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Ontario Premier Dalton McGuinty announces the province's electric vehicle rebate Wednesday in Toronto (Darren Calabrese)
Ontario Premier Dalton McGuinty announces the province's electric vehicle rebate Wednesday in Toronto (Darren Calabrese)

Electric car rebate sparks criticism Add to ...

The Ontario government's plan to offer rebates of up to $10,000 to purchasers of electric vehicles ran into immediate criticism Wednesday from one of the largest auto makers in the province and a leading industry analyst.

"We don't want government deciding winners and losers," Jerry Chenkin, executive vice-president of Honda Canada Inc. said after Ontario Premier Dalton McGuinty announced the rebate program and goal of remaking the vehicle fleet in the province so that one of every 20 vehicles on the road is a plug-in hybrid or battery-powered car or truck.

"This announcement of a $10,000 rebate is creating winners and losers on products that aren't available yet and [on which]nobody knows the real time line," Mr. Chenkin said.

His words were echoed by industry analyst Dennis DesRosiers, president of DesRosiers Automotive Consultants Inc.

"Electric vehicle technologies are an incredibly exciting development in the automotive sector and could be a very significant part of the future of this sector," Mr. DesRosiers wrote in a note to clients Wednesday. "But if it takes a bribe of $10,000 to get a consumer into these products then the technology will never succeed."

Even Toyota Canada Inc., which plans to bring a plug-in hybrid to this country this year for testing, questioned whether the Ontario program makes sense.

"Ultimately, technologies have to succeed on the basis of consumers using their own dollars to vote in favour of the technology," said Stephen Beatty, Toyota Canada's managing director. "I'm not sure they've thought through who that customer is and how those technologies can best be applied."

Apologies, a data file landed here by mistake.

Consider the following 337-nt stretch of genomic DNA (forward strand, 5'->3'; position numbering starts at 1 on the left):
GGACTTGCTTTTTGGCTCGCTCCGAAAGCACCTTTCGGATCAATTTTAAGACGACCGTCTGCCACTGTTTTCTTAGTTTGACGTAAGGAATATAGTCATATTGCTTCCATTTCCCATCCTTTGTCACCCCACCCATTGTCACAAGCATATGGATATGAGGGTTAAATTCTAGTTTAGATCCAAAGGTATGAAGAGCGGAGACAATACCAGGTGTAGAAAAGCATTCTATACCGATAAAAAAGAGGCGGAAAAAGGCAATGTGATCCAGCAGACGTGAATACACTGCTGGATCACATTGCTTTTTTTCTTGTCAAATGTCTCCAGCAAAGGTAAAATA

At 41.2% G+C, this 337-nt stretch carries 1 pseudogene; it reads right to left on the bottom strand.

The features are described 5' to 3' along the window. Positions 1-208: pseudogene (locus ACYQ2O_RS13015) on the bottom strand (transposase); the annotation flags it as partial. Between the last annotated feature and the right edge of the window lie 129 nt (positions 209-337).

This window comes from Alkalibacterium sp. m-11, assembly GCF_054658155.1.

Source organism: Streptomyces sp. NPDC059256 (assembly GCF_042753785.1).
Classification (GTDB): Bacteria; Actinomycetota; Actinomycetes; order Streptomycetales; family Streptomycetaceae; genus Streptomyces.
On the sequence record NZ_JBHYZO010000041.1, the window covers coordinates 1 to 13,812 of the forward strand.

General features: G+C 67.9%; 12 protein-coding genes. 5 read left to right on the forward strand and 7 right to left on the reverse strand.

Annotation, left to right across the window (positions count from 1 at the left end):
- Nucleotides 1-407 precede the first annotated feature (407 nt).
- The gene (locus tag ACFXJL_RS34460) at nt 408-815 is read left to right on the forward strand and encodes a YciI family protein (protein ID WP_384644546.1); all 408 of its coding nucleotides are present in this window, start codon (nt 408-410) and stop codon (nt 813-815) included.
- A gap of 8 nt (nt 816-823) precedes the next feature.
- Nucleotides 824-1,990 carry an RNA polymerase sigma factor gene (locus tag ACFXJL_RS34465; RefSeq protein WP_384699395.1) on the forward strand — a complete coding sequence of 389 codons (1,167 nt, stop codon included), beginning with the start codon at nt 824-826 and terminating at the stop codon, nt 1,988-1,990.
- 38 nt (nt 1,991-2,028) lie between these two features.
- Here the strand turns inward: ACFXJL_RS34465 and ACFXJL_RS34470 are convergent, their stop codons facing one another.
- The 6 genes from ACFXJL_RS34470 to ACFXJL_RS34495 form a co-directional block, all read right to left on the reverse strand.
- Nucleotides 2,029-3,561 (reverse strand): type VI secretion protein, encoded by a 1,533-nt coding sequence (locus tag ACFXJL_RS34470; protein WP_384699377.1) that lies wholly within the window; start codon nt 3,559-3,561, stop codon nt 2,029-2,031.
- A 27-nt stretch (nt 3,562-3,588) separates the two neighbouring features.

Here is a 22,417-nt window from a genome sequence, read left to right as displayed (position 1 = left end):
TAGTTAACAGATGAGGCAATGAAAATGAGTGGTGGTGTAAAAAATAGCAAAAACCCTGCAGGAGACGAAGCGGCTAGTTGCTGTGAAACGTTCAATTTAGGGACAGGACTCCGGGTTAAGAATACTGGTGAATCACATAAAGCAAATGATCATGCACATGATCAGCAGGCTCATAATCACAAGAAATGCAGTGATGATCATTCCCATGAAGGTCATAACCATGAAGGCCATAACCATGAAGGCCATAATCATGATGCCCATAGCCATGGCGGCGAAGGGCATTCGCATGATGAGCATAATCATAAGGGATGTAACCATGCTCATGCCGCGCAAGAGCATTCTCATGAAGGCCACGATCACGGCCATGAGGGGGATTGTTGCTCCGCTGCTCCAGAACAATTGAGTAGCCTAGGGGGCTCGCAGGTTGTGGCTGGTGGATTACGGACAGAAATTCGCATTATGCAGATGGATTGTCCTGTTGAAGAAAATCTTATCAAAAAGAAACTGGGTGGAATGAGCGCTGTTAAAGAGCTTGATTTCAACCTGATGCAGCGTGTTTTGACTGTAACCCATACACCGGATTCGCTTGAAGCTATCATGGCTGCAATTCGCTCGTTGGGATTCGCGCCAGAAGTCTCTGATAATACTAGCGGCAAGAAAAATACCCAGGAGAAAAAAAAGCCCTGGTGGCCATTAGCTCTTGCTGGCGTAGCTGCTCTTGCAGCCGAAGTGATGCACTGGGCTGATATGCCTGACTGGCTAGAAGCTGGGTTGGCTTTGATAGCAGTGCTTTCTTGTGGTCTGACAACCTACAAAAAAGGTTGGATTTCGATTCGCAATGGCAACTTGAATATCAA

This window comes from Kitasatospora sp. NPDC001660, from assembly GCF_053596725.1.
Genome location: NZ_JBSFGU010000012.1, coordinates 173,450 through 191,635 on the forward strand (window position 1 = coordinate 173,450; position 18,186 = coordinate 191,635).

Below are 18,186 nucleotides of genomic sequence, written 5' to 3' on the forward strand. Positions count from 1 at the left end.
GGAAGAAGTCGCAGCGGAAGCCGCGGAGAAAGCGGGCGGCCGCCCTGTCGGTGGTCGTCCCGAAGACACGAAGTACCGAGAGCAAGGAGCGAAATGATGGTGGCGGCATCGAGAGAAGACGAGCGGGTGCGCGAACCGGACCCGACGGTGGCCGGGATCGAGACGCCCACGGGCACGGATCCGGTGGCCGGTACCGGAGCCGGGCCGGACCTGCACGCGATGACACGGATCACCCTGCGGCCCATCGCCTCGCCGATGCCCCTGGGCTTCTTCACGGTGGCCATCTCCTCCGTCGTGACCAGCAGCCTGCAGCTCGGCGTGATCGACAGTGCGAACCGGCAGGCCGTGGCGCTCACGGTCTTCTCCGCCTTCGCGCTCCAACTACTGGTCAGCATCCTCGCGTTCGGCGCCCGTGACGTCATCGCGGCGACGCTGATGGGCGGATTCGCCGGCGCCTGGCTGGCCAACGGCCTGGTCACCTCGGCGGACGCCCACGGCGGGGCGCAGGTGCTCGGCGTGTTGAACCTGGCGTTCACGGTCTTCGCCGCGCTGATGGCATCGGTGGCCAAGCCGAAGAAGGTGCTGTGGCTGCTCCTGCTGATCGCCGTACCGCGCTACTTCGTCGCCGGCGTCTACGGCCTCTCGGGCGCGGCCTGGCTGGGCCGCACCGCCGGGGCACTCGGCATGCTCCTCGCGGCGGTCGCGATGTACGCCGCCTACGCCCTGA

Mr. McGuinty unveiled the program, which will offer rebates starting at $4,000 as of July 1, 2010, at a Chevrolet dealership in Toronto. He stood beside a silver-green Chevrolet Volt, the extended-range electric car that General Motors Co. will begin selling to consumers in Canada during the second quarter of next year.

"We're at the doorstep of a brave new world," Mr. McGuinty told reporters at the dealership. "This will be the most attractive rebate certainly in North America. It may be the most attractive rebate in the world."

The government has not earmarked a specific amount of funding for the rebates, he said, but Mr. DesRosiers said it could amount to $3.5-billion if 5 per cent of the 7 million vehicles now on Ontario's roads are replaced by subsidized electric vehicles. The length of time the rebates are offered will depend on how the market for these vehicles evolves, Mr. McGuinty said.

Ultimately, he added, Ontario would like auto makers to manufacture electric cars in the province. If residents purchase enough of these vehicles, that will give the province bargaining clout with the auto makers, he added.

"We've just sent up a big, bright, red flare to the auto production industry saying, 'You know what? In Ontario they are really committed and determined to make this a reality.'" Ontario and the federal government share ownership in a 12 per cent stake of General Motors Co.

Neil Macdonald, vice-president of corporate affairs of General Motors of Canada Ltd., said at the news conference that production of the Volt will begin late next year.

"The question for the next 100 years, is who is going to reinvent the automobile," Mr. Macdonald said. "GM is reinventing the automobile."

Ford Motor Co. of Canada Ltd., which will begin offering a battery-electric commercial van for sale next year, applauded the program and said it will help spark sales of such vehicles.

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